Neha and Rahul (names changed) were heartbroken to know that Neha could not carry a child in her womb. But commercial surrogacy gave them hope.
From being a global hub for commercial surrogacy, India is now on its way to becoming a country where commercial surrogacy is almost completely illegal.
As per the Surrogacy (Regulation) Bill passed by the Union Cabinet last week, only married (for at least five years) resident Indian couples who are infertile can opt for surrogacy as a means of extending their families.
Only an immediate family member can be the surrogate in an ‘altruistic surrogacy’ (in which no money changes hands). Despite surrogacy being so much in the news these days, most of us have no or only a vague idea about how it works. Here’s the story of a Pune couple who went through it last year.
In 2011, a year into their marriage, Neha and Rahul discovered that Neha had Chronic Kidney Disease (CKD). During the dialysis and treatments that followed, the Pune couple was heartbroken to know that Neha was unfit to carry a child in her womb.
“We had practically given up and felt like there was nothing we could do, that we should just carry on our life without a child,” recalls Neha.
But Rahul was not ready to abandon hope as yet. He learnt about surrogacy and discussed it with Neha, who wasn’t immediately on board with the idea of another woman carrying her child. But, after extensive online research, in 2013, they decided that surrogacy was the way to go.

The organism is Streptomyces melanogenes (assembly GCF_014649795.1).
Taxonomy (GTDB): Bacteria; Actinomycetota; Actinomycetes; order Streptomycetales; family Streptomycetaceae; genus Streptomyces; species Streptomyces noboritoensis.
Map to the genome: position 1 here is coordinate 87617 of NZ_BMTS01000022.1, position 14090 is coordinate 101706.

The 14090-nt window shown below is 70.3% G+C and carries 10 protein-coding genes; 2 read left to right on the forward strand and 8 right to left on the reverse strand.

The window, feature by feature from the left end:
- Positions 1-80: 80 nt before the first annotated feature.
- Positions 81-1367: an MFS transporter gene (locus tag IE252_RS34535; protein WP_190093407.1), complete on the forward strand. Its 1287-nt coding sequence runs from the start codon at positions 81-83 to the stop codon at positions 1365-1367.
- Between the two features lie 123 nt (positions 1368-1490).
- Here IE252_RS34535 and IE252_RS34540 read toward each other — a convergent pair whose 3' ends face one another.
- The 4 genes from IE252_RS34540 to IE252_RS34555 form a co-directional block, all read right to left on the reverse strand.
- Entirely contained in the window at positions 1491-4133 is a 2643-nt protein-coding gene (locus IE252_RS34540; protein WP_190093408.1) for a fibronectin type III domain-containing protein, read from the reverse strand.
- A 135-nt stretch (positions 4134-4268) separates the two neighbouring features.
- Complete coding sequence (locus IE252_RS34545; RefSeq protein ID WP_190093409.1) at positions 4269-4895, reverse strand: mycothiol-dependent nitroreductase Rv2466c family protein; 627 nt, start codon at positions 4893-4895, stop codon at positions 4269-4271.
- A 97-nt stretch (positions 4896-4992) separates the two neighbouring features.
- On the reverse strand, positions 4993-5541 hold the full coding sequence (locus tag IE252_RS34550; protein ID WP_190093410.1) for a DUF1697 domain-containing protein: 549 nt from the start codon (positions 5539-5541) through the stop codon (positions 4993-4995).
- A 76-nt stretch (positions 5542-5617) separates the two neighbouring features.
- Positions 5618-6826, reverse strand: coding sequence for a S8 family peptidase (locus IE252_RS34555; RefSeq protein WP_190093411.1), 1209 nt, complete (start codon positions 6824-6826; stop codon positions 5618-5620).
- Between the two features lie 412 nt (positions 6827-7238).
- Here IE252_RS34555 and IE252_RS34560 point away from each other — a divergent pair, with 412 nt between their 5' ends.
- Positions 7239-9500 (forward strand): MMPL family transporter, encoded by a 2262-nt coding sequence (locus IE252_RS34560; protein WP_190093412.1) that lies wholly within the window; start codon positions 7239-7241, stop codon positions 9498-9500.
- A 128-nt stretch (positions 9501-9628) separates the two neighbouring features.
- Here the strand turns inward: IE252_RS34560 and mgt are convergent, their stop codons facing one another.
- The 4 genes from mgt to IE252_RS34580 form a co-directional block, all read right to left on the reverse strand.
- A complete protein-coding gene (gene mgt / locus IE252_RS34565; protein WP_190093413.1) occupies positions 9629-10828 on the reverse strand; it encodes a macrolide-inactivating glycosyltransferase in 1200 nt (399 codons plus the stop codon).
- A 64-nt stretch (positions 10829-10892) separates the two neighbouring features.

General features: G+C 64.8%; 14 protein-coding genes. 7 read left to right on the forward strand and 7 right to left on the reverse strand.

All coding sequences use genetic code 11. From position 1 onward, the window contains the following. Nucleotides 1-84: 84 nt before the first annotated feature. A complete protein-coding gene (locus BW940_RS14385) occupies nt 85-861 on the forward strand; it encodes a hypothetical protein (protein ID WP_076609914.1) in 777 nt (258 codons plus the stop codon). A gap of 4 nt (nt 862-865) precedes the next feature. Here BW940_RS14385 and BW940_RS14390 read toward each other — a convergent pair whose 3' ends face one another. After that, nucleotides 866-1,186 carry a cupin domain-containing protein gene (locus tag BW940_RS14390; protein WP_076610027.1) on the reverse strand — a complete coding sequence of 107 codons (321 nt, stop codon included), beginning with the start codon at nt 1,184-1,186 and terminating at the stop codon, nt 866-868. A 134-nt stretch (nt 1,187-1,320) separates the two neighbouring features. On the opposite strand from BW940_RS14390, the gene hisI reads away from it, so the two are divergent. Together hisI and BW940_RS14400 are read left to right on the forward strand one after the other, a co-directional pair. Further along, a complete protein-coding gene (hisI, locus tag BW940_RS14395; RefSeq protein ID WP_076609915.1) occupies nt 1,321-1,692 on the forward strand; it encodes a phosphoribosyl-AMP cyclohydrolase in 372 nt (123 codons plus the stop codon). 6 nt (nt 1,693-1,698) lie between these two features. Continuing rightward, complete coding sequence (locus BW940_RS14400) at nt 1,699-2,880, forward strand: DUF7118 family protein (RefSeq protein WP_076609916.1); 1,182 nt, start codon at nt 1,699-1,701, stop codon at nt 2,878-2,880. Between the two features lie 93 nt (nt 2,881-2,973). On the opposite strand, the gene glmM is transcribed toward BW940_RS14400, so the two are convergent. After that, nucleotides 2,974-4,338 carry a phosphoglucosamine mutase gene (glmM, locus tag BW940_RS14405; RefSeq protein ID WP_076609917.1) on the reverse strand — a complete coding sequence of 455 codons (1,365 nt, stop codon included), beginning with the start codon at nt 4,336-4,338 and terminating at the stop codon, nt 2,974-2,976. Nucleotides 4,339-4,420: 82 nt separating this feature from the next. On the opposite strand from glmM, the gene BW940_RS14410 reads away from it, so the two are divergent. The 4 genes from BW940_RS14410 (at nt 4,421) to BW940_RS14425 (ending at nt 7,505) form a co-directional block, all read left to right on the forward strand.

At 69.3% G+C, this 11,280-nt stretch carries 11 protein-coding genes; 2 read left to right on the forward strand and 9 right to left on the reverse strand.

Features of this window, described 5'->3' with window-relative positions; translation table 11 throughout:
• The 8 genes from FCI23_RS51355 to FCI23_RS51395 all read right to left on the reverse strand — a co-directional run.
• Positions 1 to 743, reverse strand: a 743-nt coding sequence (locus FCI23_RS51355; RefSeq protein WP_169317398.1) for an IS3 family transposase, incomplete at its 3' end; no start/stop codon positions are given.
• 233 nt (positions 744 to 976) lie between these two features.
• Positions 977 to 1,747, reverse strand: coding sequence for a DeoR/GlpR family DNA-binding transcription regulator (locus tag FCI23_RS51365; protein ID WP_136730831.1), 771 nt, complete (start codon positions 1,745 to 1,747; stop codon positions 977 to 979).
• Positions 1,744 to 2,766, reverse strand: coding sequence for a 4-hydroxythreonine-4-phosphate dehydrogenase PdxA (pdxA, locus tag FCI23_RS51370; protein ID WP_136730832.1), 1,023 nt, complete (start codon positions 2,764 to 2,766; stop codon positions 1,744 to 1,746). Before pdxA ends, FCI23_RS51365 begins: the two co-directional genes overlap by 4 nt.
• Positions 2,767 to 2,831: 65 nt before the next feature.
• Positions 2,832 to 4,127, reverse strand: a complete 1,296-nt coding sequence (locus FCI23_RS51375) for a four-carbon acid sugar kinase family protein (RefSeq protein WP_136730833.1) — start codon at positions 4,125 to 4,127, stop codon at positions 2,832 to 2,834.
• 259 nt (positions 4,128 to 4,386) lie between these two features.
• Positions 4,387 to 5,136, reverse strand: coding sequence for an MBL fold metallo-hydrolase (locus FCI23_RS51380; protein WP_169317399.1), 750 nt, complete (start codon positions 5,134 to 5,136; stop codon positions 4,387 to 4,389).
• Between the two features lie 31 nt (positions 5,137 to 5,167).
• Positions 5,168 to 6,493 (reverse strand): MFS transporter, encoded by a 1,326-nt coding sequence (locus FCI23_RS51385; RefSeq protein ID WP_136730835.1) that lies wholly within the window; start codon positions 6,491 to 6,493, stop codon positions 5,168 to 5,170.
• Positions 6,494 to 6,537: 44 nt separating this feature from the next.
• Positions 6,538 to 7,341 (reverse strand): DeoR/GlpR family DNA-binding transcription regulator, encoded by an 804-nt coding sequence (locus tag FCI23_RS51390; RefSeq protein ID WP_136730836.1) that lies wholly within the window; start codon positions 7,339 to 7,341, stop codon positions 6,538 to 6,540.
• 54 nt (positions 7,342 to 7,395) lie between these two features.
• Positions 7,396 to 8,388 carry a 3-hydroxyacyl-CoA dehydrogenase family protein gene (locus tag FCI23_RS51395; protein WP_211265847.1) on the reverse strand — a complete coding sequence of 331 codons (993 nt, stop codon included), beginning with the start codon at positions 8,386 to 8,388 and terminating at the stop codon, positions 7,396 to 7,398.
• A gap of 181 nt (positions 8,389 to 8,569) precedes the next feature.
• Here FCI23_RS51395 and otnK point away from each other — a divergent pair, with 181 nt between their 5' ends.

Although foreigners have been coming to India for commercial surrogacy for years, the method isn’t so popular among married Indian couples. Other that foreigners, the only other people opting for surrogacy in India seem to be gay couples and single men.
Neha and Rahul decided to go with gestational surrogacy, where an embryo is created using IVF and then implanted in a surrogate. This way, the child will biologically be the couple’s and will have no genetic connection to the surrogate. This is different from ‘traditional surrogacy’ where the surrogate is also the biological mother.
Once the decision was made, the couple visited an IVF clinic in Pune with Neha’s medical records and a note from her nephrologist confirming that she was fit to go through the hormone injections prior to extracting the eggs.
Neha’s mother offered to be the surrogate (altruistic surrogacy) but was told she was unfit due to her age. Women over 40 aren’t advised to be surrogates. So the couple decided to go in for commercial surrogacy and it became the clinic’s responsibility to find them a suitable surrogate.
A counsellor was assigned to them to guide them through the process. Apparently, many Indian couples don’t want surrogates who are from a different religion than their own. But Neha and Rahul had no such demands and made it clear they just wanted a healthy and responsible woman to carry their child.
The clinic arranged a meeting for them with a potential surrogate and her spouse but the couple was shocked by the surrogate’s demands. In addition to asking for an amount they couldn’t afford because of the CKD treatments Neha was going through, the surrogate expressed her interest in being a part of the child’s life; Neha and Rahul were not comfortable with this idea.
But they got lucky with the second surrogate they met.